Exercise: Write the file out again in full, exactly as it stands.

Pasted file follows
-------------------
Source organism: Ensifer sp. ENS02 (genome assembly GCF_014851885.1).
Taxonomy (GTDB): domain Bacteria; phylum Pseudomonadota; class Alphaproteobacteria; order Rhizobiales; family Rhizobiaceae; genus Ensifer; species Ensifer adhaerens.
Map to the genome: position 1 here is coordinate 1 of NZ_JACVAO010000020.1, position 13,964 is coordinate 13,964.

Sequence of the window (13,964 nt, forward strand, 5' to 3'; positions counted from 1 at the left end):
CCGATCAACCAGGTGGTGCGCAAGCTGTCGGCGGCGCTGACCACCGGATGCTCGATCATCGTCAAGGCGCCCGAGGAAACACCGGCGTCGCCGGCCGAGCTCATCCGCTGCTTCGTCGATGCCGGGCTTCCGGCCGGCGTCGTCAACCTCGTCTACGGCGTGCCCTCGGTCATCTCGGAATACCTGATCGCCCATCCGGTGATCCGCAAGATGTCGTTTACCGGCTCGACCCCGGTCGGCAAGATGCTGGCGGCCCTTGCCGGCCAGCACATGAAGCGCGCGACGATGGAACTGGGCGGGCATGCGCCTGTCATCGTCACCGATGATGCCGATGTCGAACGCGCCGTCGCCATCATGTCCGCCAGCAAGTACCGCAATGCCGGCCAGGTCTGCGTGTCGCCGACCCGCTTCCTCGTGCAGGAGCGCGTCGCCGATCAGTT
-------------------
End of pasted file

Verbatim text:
Source organism: Ensifer sp. ENS02 (genome assembly GCF_014851885.1).
Taxonomy (GTDB): domain Bacteria; phylum Pseudomonadota; class Alphaproteobacteria; order Rhizobiales; family Rhizobiaceae; genus Ensifer; species Ensifer adhaerens.
Map to the genome: position 1 here is coordinate 1 of NZ_JACVAO010000020.1, position 13,964 is coordinate 13,964.

Sequence of the window (13,964 nt, forward strand, 5' to 3'; positions counted from 1 at the left end):
CCGATCAACCAGGTGGTGCGCAAGCTGTCGGCGGCGCTGACCACCGGATGCTCGATCATCGTCAAGGCGCCCGAGGAAACACCGGCGTCGCCGGCCGAGCTCATCCGCTGCTTCGTCGATGCCGGGCTTCCGGCCGGCGTCGTCAACCTCGTCTACGGCGTGCCCTCGGTCATCTCGGAATACCTGATCGCCCATCCGGTGATCCGCAAGATGTCGTTTACCGGCTCGACCCCGGTCGGCAAGATGCTGGCGGCCCTTGCCGGCCAGCACATGAAGCGCGCGACGATGGAACTGGGCGGGCATGCGCCTGTCATCGTCACCGATGATGCCGATGTCGAACGCGCCGTCGCCATCATGTCCGCCAGCAAGTACCGCAATGCCGGCCAGGTCTGCGTGTCGCCGACCCGCTTCCTCGTGCAGGAGCGCGTCGCCGATCAGTT